Fans of online gambling will need to reconsider their options after new legislation were passed in Australia last week.
On March 20, the Interactive Gambling Amendment Bill 2016 was passed by the House of Representatives, with changes to the existing laws set by the Interactive Gambling Act 2001 (IGA) about to make things a whole lot more risky for Aussie punters.
Until recently, loopholes in Australia’s online gambling laws have meant that Aussies were free to gamble at online casinos, provided the casino is licensed and located outside of our borders. The IGA Amendment Bill has been implemented to close those loopholes once and for all, with the new laws now clearly stating that online gambling operators are prohibited from offering services to Australian players unless they hold a license from an Australian state or territory.
Interestingly, Australian states and territories are not legally authorised to issue online casino licenses, so the Amendment Bill essentially makes it illegal for Aussies to play at any online casino, whether it is legally licensed by a reputable offshore gambling jurisdiction or not.
This is where things have the potential to get dangerous, as it is highly unlikely the new laws will do much to turn online casino enthusiasts away from the Web. The Amendment Bill puts a focus on the casino operators and gaming providers themselves, and does not introduce any penalties for Australian residents found to be gambling at unlicensed casino sites. Given the widespread use of VPN (virtual private network) services which allow players to get around region-restrictions, it seems safe to assume that many Australians will ignore the IGA amendments and continue to play games like the pokies, blackjack, roulette and poker for real money online.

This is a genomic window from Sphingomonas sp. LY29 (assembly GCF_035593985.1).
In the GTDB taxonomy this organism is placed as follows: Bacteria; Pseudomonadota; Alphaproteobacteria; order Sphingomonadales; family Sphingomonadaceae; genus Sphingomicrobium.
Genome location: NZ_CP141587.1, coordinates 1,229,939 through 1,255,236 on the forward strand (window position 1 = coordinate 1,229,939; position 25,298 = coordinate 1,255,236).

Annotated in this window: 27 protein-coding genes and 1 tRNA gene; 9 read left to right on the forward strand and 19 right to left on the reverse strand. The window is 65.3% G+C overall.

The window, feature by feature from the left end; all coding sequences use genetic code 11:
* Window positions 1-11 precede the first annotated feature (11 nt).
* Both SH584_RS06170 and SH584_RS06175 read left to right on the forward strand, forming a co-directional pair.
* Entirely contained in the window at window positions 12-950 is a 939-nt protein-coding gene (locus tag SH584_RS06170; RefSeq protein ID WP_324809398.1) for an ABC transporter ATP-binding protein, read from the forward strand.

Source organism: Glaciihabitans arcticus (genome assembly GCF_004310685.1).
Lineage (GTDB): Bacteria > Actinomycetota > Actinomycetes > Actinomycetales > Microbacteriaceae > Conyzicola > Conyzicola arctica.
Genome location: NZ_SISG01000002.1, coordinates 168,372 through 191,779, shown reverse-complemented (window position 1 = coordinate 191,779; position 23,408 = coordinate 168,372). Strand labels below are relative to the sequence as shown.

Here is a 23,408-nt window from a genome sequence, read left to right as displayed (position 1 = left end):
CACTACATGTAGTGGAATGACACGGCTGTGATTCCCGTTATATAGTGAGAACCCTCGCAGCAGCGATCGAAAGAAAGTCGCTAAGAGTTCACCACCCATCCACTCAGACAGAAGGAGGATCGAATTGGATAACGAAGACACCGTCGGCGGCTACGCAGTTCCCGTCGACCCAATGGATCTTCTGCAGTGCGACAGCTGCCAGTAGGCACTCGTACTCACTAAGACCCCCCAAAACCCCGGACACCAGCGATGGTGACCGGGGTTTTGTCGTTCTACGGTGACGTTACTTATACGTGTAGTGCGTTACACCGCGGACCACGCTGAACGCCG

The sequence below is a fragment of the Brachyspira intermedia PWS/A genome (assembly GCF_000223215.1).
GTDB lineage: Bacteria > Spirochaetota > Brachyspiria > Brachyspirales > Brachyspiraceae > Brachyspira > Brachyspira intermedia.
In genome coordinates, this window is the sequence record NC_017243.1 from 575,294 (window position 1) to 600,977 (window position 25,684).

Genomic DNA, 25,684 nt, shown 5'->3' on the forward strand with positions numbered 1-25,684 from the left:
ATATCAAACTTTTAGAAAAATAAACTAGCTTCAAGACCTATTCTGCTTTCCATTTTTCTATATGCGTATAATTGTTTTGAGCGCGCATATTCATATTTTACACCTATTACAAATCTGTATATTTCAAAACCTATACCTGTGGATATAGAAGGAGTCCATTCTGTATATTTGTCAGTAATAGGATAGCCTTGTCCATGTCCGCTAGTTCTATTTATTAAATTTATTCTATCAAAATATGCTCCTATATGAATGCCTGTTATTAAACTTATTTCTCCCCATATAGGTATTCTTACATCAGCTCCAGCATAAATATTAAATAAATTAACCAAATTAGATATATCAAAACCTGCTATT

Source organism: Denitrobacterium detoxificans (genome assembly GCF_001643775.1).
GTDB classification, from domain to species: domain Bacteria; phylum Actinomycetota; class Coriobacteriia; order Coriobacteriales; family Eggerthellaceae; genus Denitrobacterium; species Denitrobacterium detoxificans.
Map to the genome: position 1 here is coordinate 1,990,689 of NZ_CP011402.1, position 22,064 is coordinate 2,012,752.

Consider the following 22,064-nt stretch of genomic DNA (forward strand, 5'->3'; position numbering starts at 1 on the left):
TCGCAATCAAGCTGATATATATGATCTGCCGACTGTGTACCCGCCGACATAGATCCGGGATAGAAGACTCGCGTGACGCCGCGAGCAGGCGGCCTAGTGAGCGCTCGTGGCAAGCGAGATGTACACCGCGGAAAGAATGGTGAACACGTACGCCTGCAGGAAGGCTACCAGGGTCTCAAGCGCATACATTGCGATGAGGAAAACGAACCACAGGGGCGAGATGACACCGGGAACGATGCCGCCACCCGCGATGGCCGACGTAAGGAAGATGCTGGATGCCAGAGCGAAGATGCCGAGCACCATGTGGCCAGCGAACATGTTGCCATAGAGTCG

The risk comes from the fact that the most highly certified and regulated casino vendors are the ones who will pull out of the Australian market, whereas the cowboy operators who already run outside of the law will ignore the IGA amendments completely and continue to welcome Aussie players.
With the leading online casinos banning Australian players, Aussies who enjoy a casual punt on their favourite casino game are now more likely to turn to an unregulated, unlicensed offshore casino to place a bet. This leaves them vulnerable to dodgy practices, unsafe payment methods, unsecured sites and exposed to gaming software that is not audited for fairness by a trusted industry regulator like eCOGRA.
The Australian government has cited gambling addiction as one of the major reasons for banning online casinos – hypocrisy at its finest as there continues to be 24 hour pokie machines and table games found in a majority of Australia’s capital cities. It seems the government would have been better off taking a leaf from the UK’s book and regulating the online gambling market instead, providing a boost to Australia’s economy while providing a safe and controlled space for Aussies to participate in one of the country’s most popular pastimes. Instead, players insistent on gambling online will now turn to unregulated offshore sites where they are at more risk than ever.
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